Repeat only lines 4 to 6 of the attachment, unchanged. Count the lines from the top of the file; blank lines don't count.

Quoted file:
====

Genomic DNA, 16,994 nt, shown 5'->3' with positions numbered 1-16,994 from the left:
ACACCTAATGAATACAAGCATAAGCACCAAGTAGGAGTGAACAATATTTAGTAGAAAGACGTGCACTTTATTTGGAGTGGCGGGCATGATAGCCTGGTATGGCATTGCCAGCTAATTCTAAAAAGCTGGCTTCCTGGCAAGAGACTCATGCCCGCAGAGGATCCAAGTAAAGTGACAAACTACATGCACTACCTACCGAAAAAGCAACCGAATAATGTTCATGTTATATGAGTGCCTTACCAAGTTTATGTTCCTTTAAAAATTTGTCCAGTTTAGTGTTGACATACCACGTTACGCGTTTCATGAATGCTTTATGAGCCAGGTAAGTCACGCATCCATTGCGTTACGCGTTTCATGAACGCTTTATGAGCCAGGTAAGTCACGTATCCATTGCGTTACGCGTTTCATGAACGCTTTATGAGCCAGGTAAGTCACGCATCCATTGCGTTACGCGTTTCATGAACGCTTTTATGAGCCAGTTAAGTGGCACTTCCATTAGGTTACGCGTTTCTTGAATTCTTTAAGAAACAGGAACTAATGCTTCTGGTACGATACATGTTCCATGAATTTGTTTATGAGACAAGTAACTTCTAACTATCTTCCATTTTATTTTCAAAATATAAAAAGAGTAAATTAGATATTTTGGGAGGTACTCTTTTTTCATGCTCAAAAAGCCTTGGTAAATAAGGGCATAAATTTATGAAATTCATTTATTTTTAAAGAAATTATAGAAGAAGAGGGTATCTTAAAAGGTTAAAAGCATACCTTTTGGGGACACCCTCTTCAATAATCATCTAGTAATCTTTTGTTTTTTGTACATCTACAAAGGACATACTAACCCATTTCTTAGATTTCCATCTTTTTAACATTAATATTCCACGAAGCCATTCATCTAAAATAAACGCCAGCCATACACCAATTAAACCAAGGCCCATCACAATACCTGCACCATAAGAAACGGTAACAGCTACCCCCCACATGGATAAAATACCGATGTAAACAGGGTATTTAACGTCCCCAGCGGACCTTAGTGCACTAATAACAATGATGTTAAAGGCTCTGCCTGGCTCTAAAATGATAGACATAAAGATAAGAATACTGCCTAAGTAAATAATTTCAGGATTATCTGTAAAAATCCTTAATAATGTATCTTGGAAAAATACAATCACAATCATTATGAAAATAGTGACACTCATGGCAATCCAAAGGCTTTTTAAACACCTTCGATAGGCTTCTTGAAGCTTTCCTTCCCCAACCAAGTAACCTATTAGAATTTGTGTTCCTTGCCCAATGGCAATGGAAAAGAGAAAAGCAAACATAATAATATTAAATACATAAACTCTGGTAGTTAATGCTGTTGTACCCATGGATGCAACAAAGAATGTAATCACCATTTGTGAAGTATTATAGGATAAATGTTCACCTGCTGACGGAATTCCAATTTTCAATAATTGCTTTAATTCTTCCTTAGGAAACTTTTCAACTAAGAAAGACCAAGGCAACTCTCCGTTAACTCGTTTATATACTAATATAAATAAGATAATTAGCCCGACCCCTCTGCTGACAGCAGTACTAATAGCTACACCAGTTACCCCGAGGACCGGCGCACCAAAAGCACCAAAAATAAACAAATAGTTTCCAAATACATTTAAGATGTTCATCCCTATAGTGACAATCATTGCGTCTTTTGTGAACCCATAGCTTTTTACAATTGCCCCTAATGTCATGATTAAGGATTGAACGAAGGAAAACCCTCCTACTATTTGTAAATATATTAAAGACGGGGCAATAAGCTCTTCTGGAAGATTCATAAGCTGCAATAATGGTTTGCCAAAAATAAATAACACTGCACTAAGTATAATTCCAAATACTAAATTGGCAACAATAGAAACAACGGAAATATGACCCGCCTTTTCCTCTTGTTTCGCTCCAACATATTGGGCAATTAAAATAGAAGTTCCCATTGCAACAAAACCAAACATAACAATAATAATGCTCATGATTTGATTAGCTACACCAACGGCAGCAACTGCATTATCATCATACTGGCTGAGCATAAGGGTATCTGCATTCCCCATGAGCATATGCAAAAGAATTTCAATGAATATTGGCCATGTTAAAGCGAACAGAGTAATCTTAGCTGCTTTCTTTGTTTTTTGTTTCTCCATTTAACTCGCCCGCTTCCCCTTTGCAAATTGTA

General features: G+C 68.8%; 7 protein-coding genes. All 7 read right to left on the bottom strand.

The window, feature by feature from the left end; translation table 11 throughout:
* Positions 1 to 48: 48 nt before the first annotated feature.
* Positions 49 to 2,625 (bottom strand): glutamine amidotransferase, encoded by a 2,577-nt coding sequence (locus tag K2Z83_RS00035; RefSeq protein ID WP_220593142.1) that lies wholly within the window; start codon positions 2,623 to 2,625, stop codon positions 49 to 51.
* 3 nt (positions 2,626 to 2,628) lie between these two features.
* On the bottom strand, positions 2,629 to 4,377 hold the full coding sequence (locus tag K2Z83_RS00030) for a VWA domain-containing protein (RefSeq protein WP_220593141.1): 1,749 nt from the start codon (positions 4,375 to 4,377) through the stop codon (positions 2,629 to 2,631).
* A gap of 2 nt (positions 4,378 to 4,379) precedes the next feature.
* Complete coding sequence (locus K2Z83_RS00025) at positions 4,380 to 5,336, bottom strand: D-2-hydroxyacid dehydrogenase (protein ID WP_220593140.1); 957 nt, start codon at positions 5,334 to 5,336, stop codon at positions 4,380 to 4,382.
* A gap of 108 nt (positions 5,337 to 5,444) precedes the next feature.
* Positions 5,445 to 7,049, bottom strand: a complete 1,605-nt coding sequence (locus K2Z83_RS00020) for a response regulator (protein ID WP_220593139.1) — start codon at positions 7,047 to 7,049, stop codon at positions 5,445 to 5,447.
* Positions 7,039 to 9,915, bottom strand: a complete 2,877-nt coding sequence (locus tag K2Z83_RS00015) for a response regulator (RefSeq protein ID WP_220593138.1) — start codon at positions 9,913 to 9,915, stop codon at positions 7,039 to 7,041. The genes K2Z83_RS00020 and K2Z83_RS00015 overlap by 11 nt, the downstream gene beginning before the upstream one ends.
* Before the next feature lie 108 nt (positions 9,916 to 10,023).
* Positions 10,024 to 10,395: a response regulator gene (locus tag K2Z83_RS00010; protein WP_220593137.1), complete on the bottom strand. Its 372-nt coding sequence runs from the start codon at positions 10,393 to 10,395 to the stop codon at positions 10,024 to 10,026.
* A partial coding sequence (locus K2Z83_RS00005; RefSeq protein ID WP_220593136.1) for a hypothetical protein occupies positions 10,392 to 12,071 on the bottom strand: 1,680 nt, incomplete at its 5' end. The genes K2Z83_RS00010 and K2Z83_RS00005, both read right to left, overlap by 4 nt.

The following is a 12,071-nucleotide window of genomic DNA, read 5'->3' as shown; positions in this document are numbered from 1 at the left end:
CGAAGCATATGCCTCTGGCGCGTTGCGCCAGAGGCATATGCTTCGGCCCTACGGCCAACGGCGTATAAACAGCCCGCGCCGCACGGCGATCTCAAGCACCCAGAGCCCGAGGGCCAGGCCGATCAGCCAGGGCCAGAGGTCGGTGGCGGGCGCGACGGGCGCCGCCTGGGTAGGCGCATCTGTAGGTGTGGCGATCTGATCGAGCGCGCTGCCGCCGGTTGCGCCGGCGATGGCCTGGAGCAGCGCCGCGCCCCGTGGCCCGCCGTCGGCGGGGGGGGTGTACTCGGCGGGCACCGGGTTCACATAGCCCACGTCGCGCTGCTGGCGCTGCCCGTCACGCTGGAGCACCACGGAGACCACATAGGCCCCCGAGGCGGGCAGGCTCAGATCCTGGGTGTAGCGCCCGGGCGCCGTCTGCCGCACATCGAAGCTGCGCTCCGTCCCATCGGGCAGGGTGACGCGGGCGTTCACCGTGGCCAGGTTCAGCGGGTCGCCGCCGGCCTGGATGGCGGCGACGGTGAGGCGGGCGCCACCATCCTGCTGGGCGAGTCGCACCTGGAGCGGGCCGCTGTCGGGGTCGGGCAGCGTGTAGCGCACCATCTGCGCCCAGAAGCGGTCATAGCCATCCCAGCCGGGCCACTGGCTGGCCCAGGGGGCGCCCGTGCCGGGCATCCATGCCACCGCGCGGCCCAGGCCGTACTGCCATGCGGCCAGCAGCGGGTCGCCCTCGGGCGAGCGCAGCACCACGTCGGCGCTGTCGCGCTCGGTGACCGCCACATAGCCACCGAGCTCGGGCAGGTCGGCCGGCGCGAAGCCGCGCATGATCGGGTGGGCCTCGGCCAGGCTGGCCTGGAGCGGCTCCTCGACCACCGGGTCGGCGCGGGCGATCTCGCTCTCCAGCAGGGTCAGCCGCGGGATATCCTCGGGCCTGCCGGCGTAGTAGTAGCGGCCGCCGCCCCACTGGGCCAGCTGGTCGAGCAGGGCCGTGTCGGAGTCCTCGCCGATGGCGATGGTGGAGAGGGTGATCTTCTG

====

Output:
The window, feature by feature from the left end; translation table 11 throughout:
* Positions 1 to 48: 48 nt before the first annotated feature.
* Positions 49 to 2,625 (bottom strand): glutamine amidotransferase, encoded by a 2,577-nt coding sequence (locus tag K2Z83_RS00035; RefSeq protein ID WP_220593142.1) that lies wholly within the window; start codon positions 2,623 to 2,625, stop codon positions 49 to 51.